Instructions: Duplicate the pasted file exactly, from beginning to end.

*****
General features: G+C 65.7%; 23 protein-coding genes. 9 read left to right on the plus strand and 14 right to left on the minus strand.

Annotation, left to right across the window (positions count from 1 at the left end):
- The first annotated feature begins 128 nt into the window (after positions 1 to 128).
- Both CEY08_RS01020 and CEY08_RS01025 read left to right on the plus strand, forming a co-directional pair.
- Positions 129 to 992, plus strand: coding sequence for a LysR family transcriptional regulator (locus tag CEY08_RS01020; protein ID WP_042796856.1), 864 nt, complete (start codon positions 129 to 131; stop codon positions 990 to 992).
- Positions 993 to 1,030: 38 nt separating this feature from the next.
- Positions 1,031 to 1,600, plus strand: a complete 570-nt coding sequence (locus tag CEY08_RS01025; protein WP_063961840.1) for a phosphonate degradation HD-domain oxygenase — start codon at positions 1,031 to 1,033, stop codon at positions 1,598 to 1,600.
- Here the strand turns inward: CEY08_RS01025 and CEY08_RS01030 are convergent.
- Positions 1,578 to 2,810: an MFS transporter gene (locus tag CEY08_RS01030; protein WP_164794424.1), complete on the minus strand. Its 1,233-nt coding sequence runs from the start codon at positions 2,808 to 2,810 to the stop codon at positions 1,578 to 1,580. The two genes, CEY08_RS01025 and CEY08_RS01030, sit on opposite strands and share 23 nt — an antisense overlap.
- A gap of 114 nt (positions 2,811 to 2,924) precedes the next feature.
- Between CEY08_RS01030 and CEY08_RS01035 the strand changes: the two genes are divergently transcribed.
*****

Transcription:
General features: G+C 65.7%; 23 protein-coding genes. 9 read left to right on the plus strand and 14 right to left on the minus strand.

Annotation, left to right across the window (positions count from 1 at the left end):
- The first annotated feature begins 128 nt into the window (after positions 1 to 128).
- Both CEY08_RS01020 and CEY08_RS01025 read left to right on the plus strand, forming a co-directional pair.
- Positions 129 to 992, plus strand: coding sequence for a LysR family transcriptional regulator (locus tag CEY08_RS01020; protein ID WP_042796856.1), 864 nt, complete (start codon positions 129 to 131; stop codon positions 990 to 992).
- Positions 993 to 1,030: 38 nt separating this feature from the next.
- Positions 1,031 to 1,600, plus strand: a complete 570-nt coding sequence (locus tag CEY08_RS01025; protein WP_063961840.1) for a phosphonate degradation HD-domain oxygenase — start codon at positions 1,031 to 1,033, stop codon at positions 1,598 to 1,600.
- Here the strand turns inward: CEY08_RS01025 and CEY08_RS01030 are convergent.
- Positions 1,578 to 2,810: an MFS transporter gene (locus tag CEY08_RS01030; protein WP_164794424.1), complete on the minus strand. Its 1,233-nt coding sequence runs from the start codon at positions 2,808 to 2,810 to the stop codon at positions 1,578 to 1,580. The two genes, CEY08_RS01025 and CEY08_RS01030, sit on opposite strands and share 23 nt — an antisense overlap.
- A gap of 114 nt (positions 2,811 to 2,924) precedes the next feature.
- Between CEY08_RS01030 and CEY08_RS01035 the strand changes: the two genes are divergently transcribed.